UPDATE, WITH VIDEO Bill Maher drew some boos tonight when he told his HBO audience that Ann Coulter would be a guest on next week’s episode of Real Time With Bill Maher. And the jeers weren’t because the crowd had missed out on the controversial right-winger by a week.

With the Buzzfeed report that Donald Trump ordered Michael Cohen to lie to Congress called into question shortly before airtime, the bombshell allegations that had ruled cable news all day didn’t take up much real time on Real Time (Maher still managed some first-rate zingers: Trump, Donald Trump Jr and Ivanka Trump are “the family that needs to be separated and put in cages”; watch that in the monologue above).

So Coulter’s name maybe was a spark the show needed. The rightwing flamethrower’s name came up during tonight’s panel discussion when former congressman Barney Frank decried Republican lawmakers’ refusal to bring forth important bills unless President Donald Trump pre-approves. “Ann Coulter and Rush Limbaugh now have a veto,” Frank said.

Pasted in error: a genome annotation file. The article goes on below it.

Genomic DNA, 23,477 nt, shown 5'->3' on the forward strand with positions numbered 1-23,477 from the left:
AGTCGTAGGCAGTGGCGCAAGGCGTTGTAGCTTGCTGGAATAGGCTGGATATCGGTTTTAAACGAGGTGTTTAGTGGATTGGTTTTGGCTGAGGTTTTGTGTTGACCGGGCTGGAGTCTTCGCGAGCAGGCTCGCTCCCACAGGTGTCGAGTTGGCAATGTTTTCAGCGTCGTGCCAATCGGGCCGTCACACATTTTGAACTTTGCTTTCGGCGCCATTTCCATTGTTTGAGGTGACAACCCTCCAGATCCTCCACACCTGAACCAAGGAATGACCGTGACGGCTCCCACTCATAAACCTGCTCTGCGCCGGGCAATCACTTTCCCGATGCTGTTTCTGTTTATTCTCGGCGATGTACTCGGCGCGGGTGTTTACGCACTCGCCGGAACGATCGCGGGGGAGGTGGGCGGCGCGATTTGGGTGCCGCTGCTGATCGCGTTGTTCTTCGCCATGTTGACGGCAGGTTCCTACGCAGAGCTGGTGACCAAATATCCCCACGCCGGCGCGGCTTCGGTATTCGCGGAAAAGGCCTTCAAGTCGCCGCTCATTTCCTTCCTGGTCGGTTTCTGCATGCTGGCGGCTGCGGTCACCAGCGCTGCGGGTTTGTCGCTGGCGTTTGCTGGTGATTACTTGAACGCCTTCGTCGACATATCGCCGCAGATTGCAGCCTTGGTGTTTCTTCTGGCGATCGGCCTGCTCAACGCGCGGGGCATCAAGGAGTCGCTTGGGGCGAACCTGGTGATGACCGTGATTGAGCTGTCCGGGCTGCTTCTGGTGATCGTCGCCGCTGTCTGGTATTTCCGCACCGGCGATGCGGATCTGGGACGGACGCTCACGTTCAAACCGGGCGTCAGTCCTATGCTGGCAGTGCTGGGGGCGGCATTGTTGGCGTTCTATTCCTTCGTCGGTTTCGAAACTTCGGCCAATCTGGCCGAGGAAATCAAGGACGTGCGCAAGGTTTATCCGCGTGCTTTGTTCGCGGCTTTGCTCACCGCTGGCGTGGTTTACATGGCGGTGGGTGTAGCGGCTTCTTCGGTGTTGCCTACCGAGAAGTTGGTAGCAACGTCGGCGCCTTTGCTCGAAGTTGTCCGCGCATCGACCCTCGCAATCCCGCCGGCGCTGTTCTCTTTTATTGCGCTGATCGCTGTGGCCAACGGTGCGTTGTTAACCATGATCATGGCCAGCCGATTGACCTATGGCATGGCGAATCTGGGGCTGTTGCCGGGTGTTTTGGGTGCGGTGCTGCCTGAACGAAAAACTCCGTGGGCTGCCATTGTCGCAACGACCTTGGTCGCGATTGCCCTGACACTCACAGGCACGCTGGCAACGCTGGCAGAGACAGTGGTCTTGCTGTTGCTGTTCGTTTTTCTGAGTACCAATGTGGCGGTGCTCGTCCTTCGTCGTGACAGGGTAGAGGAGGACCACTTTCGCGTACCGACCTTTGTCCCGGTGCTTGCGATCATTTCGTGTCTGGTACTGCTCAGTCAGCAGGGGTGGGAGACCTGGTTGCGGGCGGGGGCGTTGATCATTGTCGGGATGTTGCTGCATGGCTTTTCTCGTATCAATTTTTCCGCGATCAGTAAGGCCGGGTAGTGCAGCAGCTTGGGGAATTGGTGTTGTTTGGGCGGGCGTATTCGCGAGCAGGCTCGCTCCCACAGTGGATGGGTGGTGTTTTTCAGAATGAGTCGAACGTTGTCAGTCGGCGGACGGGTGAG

Maher then mentioned that Real Time had booked Coulter for next week’s episode. When the announcement prompted audience boos, Maher said about Coulter, “Yeah, that’s called a newsmaker. A policymaker. You’ll have to suck on that.”

Coulter, a longtime guest on Maher’s shows – and, as Maher himself has often noted, a friend, despite their political differences – recently pushed herself back into headlines by urging Trump to shut down the government and build his Wall.

She and Maher will have plenty to discuss next week: Tonight Maher reiterated his newfound approval of impeachment, asking, “Why do we even have impeachment in the Constitution” if we’re not going to use it. “He has to kill a baby on TV? An alien has to pop out of his chest?”

The Coulter announcement wasn’t the only moment that seemed to catch the Real Time audience off guard. When the panel discussion turned to allegations of sexism and harassment among Bernie Sanders’ campaign staff, Maher returned to one of his bugaboos: the left’s willingness to abandon its own. He dismissed the accusations as “one of the females on the campaign” getting “the signals wrong” when her boss “touched her hair.”

A surprised Frank was having none of it. “That’s a bad thing to say,” he said, “that she ‘signaled’ him.”

But Maher didn’t back down. “What’s the matter,” he snapped, “with saying ‘get your f*cking hand out of my hair?'”